Research Papers

Effects of Process Parameters on Crack Inhibition and Mechanical Interlocking in Friction Self-Piercing Riveting of Aluminum Alloy and Magnesium Alloy

[+] Author and Article Information
YunWu Ma

Shanghai Key Laboratory of Digital
Manufacture for Thin-Walled Structures,
State Key Laboratory of Mechanical
System and Vibration,
Shanghai Jiao Tong University,
Shanghai 200240, China

GuanZhong He, ZhongQin Lin

Shanghai Key Laboratory of Digital
Manufacture for Thin-walled Structures,
State Key Laboratory of Mechanical
System and Vibration,
Shanghai Jiao Tong University,
Shanghai 200240, China

Ming Lou

Shanghai Key Laboratory of Digital
Manufacture for Thin-walled Structures,
Shanghai Jiao Tong University,
Shanghai 200240, China

YongBing Li

Shanghai Key Laboratory of Digital
Manufacture for Thin-walled Structures,
State Key Laboratory of Mechanical
System and Vibration,
Shanghai Jiao Tong University,
Shanghai 200240, China
e-mail: yongbinglee@sjtu.edu.cn

1Corresponding author.

Manuscript received March 12, 2018; final manuscript received June 26, 2018; published online July 27, 2018. Assoc. Editor: Wayne Cai.

J. Manuf. Sci. Eng 140(10), 101015 (Jul 27, 2018) (10 pages) Paper No: MANU-18-1149; doi: 10.1115/1.4040729 History: Received March 12, 2018; Revised June 26, 2018

Friction self-piercing riveting (F-SPR) process has shown advantages over fusion welding, solid state welding, and traditional mechanical joining processes in joining dissimilar materials. Because of the thermo-mechanical nature of F-SPR process, formation of the joint is determined by both riveting force and softening degree of materials to be joined. However, it is still not clear that how exactly the riveting force and generated frictional heat jointly influence mechanical interlocking formation and crack inhibition during F-SPR process. To address these issues, F-SPR process was applied to join 2.2 mm-thick aluminum alloy AA6061-T6 to 2.0 mm-thick magnesium alloy AZ31B. The correlation of riveting force, torque responses, and energy input with joint quality was investigated systematically under a wide range of process parameter combinations. It was found that a relatively greater final peak force and higher energy input were favorable to produce sound joints. Based on that, a two-stage F-SPR method was proposed to better control the energy input and riveting force for improved joint quality. The joints produced by the two-stage method exhibited significantly improved lap-shear strength, i.e., 70% higher than traditional self-piercing riveting (SPR) joints and 30% higher than previous one-stage F-SPR joints. This research provides a valuable reference for further understanding the F-SPR joint formation mechanism and conducting process optimization.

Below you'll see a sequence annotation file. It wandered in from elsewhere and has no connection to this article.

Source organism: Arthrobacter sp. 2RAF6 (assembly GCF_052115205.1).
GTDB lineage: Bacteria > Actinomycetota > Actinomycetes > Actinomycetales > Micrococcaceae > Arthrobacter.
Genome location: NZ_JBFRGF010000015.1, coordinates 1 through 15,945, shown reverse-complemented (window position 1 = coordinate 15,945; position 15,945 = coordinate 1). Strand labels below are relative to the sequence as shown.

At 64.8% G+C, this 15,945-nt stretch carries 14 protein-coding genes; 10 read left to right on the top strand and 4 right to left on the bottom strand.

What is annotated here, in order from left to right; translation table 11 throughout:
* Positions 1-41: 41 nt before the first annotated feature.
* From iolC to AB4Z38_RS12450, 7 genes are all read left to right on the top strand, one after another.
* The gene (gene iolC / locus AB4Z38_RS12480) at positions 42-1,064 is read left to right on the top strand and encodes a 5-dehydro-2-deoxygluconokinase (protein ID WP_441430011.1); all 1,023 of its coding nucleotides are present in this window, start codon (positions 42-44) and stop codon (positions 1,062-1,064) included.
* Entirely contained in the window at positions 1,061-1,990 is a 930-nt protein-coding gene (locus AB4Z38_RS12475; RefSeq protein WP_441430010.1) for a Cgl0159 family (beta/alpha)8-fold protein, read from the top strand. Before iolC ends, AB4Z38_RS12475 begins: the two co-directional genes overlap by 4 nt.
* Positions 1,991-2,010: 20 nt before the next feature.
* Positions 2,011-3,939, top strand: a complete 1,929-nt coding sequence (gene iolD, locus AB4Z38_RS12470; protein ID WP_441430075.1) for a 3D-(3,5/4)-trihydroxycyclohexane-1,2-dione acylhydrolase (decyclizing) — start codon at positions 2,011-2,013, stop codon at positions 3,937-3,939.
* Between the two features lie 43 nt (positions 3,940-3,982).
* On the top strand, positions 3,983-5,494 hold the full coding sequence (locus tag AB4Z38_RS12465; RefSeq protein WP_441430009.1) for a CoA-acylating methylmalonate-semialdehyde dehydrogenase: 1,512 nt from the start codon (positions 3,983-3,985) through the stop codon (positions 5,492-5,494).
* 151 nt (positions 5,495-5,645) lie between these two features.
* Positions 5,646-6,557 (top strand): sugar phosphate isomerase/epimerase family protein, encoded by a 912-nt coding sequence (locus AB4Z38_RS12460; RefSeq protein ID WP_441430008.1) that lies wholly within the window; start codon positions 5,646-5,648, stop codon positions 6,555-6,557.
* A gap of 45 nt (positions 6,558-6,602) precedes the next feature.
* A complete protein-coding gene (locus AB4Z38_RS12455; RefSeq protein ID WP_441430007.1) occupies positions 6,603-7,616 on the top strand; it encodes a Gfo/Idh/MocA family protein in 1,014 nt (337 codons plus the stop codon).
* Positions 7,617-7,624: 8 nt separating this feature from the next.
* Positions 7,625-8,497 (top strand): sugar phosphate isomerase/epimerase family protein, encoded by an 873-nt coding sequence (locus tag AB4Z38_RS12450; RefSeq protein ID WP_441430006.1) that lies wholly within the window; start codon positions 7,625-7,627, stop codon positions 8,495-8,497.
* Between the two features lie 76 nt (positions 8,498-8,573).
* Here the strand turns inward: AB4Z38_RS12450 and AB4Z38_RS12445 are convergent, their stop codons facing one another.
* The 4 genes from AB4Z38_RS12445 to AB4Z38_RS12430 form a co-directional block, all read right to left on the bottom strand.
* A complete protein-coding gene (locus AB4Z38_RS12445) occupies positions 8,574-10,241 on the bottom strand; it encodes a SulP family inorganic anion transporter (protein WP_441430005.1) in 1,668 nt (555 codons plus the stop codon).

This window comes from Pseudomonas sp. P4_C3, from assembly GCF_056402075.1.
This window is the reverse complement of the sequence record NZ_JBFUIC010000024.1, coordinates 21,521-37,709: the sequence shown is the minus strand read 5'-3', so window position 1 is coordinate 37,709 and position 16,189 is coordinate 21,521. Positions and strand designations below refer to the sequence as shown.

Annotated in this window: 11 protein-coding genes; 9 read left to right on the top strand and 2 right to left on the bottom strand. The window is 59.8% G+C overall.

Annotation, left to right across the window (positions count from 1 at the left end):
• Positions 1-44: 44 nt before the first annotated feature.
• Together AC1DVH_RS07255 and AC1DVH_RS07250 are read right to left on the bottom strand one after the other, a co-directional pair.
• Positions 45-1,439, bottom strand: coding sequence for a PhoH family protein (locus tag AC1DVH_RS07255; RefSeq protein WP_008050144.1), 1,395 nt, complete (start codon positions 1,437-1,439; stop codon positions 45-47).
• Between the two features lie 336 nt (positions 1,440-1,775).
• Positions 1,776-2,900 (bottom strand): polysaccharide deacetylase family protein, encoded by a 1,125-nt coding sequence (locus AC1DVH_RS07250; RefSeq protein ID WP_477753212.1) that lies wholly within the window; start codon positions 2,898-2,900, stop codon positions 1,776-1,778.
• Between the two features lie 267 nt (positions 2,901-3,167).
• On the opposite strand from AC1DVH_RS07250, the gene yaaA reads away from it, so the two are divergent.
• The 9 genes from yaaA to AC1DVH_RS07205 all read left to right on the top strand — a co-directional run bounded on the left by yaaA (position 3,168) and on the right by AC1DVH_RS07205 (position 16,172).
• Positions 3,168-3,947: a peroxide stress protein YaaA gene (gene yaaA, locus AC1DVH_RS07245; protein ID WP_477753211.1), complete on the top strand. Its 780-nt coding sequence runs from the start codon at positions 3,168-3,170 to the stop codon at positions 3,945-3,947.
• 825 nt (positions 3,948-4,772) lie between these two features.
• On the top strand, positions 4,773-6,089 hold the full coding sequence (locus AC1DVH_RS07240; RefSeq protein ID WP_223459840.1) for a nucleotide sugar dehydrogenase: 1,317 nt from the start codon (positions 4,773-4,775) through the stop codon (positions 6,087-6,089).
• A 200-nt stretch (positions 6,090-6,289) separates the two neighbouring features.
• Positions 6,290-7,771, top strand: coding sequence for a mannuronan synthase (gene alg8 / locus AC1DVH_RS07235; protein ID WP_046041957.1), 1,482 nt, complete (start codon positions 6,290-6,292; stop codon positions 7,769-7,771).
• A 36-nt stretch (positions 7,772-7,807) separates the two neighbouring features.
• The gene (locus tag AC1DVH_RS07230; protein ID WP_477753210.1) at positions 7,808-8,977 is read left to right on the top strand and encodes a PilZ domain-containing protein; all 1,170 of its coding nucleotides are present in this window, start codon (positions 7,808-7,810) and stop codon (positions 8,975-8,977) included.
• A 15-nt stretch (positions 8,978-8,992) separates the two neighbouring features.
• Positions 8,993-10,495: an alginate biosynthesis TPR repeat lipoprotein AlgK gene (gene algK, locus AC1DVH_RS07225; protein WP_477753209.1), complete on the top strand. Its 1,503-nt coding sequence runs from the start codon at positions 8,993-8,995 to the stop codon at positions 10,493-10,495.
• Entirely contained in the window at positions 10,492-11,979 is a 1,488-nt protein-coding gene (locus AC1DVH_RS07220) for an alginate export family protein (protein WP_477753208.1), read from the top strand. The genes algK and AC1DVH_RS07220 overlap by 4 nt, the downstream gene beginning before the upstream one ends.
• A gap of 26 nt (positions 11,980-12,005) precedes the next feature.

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Fig. 1

Schematic of F-SPR process

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Fig. 2